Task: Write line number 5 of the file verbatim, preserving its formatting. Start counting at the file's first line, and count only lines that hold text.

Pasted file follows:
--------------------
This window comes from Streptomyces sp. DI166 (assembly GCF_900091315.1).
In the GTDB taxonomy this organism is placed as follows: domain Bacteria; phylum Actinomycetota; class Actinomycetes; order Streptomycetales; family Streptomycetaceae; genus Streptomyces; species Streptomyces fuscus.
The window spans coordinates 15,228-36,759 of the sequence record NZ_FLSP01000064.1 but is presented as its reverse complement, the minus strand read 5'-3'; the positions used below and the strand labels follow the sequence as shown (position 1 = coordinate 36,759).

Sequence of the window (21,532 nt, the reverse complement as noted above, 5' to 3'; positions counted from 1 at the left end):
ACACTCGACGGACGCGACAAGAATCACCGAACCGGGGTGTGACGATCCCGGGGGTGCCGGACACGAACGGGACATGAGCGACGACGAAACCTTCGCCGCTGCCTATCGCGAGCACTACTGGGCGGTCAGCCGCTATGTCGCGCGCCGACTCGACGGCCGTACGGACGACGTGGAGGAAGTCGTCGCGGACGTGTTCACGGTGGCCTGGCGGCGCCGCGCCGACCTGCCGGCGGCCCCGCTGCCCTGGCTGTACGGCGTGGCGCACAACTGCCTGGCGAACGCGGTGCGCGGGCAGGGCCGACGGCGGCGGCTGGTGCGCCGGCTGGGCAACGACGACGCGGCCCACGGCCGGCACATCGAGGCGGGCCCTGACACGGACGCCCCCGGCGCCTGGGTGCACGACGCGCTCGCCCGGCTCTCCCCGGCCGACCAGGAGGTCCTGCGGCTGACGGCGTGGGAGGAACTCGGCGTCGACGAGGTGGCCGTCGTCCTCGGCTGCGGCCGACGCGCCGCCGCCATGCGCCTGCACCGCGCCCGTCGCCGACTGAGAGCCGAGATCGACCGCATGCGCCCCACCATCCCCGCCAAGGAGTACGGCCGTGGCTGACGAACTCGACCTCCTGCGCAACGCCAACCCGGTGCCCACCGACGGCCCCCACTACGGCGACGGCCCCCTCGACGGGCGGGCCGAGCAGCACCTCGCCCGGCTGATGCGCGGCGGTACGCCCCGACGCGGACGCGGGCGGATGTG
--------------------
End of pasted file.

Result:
ACACTCGACGGACGCGACAAGAATCACCGAACCGGGGTGTGACGATCCCGGGGGTGCCGGACACGAACGGGACATGAGCGACGACGAAACCTTCGCCGCTGCCTATCGCGAGCACTACTGGGCGGTCAGCCGCTATGTCGCGCGCCGACTCGACGGCCGTACGGACGACGTGGAGGAAGTCGTCGCGGACGTGTTCACGGTGGCCTGGCGGCGCCGCGCCGACCTGCCGGCGGCCCCGCTGCCCTGGCTGTACGGCGTGGCGCACAACTGCCTGGCGAACGCGGTGCGCGGGCAGGGCCGACGGCGGCGGCTGGTGCGCCGGCTGGGCAACGACGACGCGGCCCACGGCCGGCACATCGAGGCGGGCCCTGACACGGACGCCCCCGGCGCCTGGGTGCACGACGCGCTCGCCCGGCTCTCCCCGGCCGACCAGGAGGTCCTGCGGCTGACGGCGTGGGAGGAACTCGGCGTCGACGAGGTGGCCGTCGTCCTCGGCTGCGGCCGACGCGCCGCCGCCATGCGCCTGCACCGCGCCCGTCGCCGACTGAGAGCCGAGATCGACCGCATGCGCCCCACCATCCCCGCCAAGGAGTACGGCCGTGGCTGACGAACTCGACCTCCTGCGCAACGCCAACCCGGTGCCCACCGACGGCCCCCACTACGGCGACGGCCCCCTCGACGGGCGGGCCGAGCAGCACCTCGCCCGGCTGATGCGCGGCGGTACGCCCCGACGCGGACGCGGGCGGATGTG